Leeds mathematicians help designers save millions

September 29, 2000

University of Leeds mathematicians have devised a formula that is saving manufacturers millions of pounds during tests of product design performance.

Malcolm Bloor and Mike Wilson of the department of applied mathematics have developed a system of partial differential equations that helps computer-aided design (CAD) software to generate models of the object's surface that respond to changing conditions. The design can then be upgraded appropriately to improve performance.

While conventional CAD systems represent the surface shape of an object in simple terms, the geometry created by using partial differential equations takes this a step further by allowing the designer to factor in processes such as heat transfer or air or water resistance.

For example, in designing an aircraft wing, a program using partial differential equations can calculate how a change in surface shape will increase or decrease the drag effect. By mapping the parameters of the object's shape against those of the drag, it can enable the designer to look at a part of it and work out how drag could be minimised in that area.

"Using mathematical analysis for design optimisation in something as big as a ship or an aircraft is dramatically less expensive than the alternative of building, modifying and testing a series of prototypes," Professor Bloor said. "Some of our results have been counter-intuitive: on an aircraft wing, it produced structures at the tip that maintained the distribution of lift along the wing - features that a designer might not have considered."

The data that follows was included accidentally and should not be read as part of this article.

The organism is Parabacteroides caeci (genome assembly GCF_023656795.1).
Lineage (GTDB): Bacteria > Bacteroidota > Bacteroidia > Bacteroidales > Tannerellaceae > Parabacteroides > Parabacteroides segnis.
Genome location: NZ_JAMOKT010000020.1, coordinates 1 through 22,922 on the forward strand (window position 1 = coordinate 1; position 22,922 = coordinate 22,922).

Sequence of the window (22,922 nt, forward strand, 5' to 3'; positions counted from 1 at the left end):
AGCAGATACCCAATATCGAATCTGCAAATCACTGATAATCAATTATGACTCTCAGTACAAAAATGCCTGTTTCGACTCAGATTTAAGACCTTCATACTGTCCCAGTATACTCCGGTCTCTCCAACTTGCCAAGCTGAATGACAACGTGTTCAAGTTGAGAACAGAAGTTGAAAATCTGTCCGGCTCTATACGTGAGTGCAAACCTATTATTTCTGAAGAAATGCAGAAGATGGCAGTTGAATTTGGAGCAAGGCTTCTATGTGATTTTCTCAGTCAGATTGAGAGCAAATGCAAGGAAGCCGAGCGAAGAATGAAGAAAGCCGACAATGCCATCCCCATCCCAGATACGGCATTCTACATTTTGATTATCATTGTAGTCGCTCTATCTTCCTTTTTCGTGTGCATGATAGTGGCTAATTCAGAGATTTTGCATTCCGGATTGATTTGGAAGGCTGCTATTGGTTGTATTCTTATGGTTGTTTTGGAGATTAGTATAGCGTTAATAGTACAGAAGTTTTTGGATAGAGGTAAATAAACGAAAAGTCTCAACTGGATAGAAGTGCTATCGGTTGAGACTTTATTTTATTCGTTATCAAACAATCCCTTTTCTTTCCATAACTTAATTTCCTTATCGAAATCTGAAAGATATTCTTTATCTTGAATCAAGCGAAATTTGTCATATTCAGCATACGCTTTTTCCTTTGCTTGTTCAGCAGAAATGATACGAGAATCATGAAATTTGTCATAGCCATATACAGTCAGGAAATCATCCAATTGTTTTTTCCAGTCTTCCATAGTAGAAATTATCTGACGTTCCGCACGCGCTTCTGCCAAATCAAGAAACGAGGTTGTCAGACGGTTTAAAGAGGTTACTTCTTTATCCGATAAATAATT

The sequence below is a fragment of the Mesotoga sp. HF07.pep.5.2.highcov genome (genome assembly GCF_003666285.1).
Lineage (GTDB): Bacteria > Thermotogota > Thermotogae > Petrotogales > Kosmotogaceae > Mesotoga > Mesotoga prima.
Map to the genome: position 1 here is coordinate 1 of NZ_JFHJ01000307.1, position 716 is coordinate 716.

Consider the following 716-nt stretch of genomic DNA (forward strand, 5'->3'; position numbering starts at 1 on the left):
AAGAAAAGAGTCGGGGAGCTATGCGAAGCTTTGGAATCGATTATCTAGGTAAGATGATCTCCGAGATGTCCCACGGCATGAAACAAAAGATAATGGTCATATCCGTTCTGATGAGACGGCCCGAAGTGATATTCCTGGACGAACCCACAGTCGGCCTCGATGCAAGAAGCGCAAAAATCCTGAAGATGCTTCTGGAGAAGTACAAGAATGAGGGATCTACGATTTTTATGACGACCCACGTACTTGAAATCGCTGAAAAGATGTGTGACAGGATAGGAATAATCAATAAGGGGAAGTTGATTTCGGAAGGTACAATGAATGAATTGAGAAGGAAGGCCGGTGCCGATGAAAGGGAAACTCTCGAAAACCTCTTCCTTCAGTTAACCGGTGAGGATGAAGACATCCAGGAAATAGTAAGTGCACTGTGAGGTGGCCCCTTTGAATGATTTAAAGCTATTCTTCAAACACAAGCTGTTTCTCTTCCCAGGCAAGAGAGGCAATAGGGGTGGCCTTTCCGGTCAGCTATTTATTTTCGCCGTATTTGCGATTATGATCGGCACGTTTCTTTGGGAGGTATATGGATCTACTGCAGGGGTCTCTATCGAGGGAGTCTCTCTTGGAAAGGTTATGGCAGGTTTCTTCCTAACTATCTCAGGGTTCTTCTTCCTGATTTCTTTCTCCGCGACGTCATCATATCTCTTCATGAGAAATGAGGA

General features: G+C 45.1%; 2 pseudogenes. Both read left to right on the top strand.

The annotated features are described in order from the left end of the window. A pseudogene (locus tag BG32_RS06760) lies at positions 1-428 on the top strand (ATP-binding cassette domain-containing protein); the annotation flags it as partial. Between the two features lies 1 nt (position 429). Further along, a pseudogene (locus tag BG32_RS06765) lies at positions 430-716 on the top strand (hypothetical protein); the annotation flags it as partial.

Researchers are now exploring the potential of partial differential equations in medicine, including work on the geometry of the heart. Research is also being done into using the method to represent the shapes adopted by biological membranes. The Leeds mathematicians are collaborating with colleagues at St James's University Hospital and the University of Strathclyde to find out how the approach can help optimise the design of prosthetic limbs.

Professor Wilson said: "This began more than ten years ago as a piece of speculative research. Since that time, it has been successfully applied in a wide range of down-to-earth areas."

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